Figure 2: National Hydrometric Monitoring Network

Figure 2: National Hydrometric Monitoring Network (See long description below)
Description of Figure 2

Figure 2 is a map of Canada indicating the location of 2788 hydrometric monitoring stations (see Table 1).

In 2015–2016, ­ there were no significant changes to the size of the national hydrometric network, although the network did undergo some adjustments, including the following:

Yukon:
  • In addition to five hydrometric stations that were re-established in 2014–2015 at former ECCC sites previously decommissioned in the 1990s, a sixth site was re-established in 2015–2016.
  • Several stations located in British Columbia and Nunavut continue to be operated by the ECCC Yukon office and some paid for by Yukon Energy.
  • Eight new territorial hydrometric stations began operating in 2015–2016, as part of an ongoing multi-year network expansion.
    1. Takhini River above Kusawa Lake
    2. South MacMillan River at Km 407 Canol Road
    3. Hess River above Emerald Creek
    4. Little South Klondike River below Ross Creek
    5. Whitestone River near the Mouth
    6. Hyland River at km 108.5 Nahanni Range
    7. Babbage River below Caribou Creek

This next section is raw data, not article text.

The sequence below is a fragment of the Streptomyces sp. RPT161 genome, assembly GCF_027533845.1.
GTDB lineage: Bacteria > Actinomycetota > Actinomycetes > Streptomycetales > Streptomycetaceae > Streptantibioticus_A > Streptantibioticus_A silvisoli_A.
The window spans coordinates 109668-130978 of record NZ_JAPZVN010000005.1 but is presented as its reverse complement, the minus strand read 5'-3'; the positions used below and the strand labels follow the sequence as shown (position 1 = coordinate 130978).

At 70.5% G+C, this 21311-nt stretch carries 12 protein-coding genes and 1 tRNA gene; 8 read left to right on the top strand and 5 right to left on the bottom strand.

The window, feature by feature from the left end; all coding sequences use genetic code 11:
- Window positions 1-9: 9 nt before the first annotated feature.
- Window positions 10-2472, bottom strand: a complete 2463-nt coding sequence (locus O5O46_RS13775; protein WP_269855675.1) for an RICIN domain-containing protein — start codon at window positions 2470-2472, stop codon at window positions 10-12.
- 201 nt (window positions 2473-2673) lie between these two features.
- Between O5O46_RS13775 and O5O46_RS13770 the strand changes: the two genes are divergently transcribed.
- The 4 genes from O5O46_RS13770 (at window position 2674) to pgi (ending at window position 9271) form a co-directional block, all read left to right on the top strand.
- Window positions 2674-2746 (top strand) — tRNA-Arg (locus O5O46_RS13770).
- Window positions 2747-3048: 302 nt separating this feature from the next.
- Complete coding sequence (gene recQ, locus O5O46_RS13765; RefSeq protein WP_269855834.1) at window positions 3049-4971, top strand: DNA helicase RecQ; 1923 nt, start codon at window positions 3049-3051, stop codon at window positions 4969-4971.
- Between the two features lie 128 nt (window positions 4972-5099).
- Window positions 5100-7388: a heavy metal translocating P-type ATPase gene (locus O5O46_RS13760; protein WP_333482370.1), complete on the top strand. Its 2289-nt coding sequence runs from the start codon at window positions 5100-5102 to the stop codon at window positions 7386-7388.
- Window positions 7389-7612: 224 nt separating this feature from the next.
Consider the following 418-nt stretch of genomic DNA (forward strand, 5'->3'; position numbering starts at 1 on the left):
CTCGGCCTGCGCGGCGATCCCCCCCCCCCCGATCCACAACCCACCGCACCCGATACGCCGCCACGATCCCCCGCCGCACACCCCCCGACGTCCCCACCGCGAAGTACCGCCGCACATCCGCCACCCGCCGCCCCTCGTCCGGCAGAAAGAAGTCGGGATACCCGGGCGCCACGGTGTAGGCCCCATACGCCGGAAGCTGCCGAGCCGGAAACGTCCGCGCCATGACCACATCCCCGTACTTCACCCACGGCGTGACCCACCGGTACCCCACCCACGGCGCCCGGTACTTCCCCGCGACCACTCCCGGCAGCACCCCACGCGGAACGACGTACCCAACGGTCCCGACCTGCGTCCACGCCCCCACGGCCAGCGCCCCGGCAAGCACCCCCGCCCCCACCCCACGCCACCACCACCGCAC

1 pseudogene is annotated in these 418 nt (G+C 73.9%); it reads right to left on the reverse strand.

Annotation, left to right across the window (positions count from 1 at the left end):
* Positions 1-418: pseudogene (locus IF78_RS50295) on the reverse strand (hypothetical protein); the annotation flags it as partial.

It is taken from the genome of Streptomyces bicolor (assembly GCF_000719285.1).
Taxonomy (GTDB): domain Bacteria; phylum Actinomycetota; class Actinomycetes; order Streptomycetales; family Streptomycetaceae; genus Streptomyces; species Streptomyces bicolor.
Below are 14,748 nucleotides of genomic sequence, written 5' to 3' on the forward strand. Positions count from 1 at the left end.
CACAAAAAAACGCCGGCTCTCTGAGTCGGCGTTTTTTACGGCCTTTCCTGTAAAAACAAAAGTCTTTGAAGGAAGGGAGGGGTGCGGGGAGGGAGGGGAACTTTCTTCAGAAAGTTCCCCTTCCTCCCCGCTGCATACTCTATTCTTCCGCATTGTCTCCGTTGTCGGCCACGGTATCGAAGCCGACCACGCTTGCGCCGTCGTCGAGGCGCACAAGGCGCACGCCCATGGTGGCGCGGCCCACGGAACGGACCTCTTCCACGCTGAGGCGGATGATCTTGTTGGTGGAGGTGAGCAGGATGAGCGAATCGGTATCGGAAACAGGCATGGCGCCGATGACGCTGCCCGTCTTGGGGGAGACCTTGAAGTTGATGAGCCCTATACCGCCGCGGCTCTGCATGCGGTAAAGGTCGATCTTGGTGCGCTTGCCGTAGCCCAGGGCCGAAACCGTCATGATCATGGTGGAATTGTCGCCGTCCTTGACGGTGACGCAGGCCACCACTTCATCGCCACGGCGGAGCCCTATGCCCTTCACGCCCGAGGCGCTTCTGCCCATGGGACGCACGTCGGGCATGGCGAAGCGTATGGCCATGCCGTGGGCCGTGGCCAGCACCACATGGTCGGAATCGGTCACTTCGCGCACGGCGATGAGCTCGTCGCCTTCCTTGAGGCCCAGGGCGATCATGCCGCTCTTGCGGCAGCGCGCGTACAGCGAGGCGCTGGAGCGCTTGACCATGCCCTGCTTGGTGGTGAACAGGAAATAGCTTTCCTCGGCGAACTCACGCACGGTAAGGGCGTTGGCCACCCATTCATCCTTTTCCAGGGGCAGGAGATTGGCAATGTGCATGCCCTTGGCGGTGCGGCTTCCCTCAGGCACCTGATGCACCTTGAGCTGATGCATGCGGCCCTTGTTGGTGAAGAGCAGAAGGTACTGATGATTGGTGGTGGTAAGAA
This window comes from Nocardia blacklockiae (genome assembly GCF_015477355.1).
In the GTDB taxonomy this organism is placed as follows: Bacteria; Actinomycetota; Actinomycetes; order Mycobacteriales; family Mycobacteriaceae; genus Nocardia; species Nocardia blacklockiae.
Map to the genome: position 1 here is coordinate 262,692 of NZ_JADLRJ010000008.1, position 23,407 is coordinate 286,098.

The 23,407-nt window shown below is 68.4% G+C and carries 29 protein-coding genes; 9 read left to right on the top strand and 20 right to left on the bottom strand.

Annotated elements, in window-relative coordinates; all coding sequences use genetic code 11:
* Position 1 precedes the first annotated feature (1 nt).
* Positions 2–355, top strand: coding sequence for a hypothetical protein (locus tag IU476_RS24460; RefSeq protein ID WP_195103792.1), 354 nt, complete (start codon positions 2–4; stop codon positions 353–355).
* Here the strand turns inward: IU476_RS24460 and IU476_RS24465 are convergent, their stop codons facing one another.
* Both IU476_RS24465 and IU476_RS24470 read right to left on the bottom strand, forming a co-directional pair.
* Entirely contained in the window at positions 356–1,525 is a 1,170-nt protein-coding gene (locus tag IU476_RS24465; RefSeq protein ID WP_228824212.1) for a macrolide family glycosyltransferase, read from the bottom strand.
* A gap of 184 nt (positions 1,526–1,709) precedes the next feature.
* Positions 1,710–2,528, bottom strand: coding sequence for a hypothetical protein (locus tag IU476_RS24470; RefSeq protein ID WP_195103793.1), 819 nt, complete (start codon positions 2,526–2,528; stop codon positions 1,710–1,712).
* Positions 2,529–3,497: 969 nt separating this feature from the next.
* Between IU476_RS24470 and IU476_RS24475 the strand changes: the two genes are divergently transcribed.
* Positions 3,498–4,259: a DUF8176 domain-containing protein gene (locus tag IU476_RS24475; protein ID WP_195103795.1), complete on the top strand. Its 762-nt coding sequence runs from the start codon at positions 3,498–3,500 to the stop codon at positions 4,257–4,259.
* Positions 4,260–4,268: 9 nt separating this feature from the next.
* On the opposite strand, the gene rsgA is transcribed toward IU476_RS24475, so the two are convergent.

8. Caribou River near the Babbage Confluence
Nunavut:
  • One station in Nunavut: Contwoyto Lake at Lupin Mine switched from a Federal-Territorial cost share arrangement to now being funded by the Territorial government.
  • All stations in Nunavut are operated by the ECCC, and funded by a combination of ECCC, Parks Canada, Indigenous and Northern Affairs Canada (INAC) and the City of Iqaluit.
Northwest Territories:
  • Two new commercial stations were installed in the Northwest Territories in 2015–2016: Mackenzie River near Fort Providence and Yellowknife River above Quyta Lake.
  • Mountain River below Cambrian Creek and Buffalo River at Highway #5 and four other territorially-funded station are being prepared for re-installation next year.
  • A few commercial stations were taken over by federal and territorial governments: La Martre River below outlet of Lac La Martre is now funded federally and Hoarfrost River near the mouth, Tazin River near the mouth and Kakisa River at Outlet of Kakisa Lake are now funded by the Territory. Territorial station Baker Creek at Outlet of Lower Martin Lake is now cost-shared between INAC and the Territory.
  • Reconnaissance for seven new territorially-funded stations began in 2015.
British Columbia:
  • Two provincially-funded stations were added at Carbon Creek near the mouth and Lillooet River at Tenas Narrows, and five provincial and commercial stations (Tsolum River below Murex Creek, Trepanier Creek Near Peachland, Compass Creek Near Kispiox, Five Mile Creek Above City IntakeAnd Camp Creek Near The Mouth) were removed from the network, resulting in a net loss of three stations to the network.
  • 34 hydrometric stations were upgraded to real-time. A total of 372 stations (84%) of the hydrometric network report in real-time.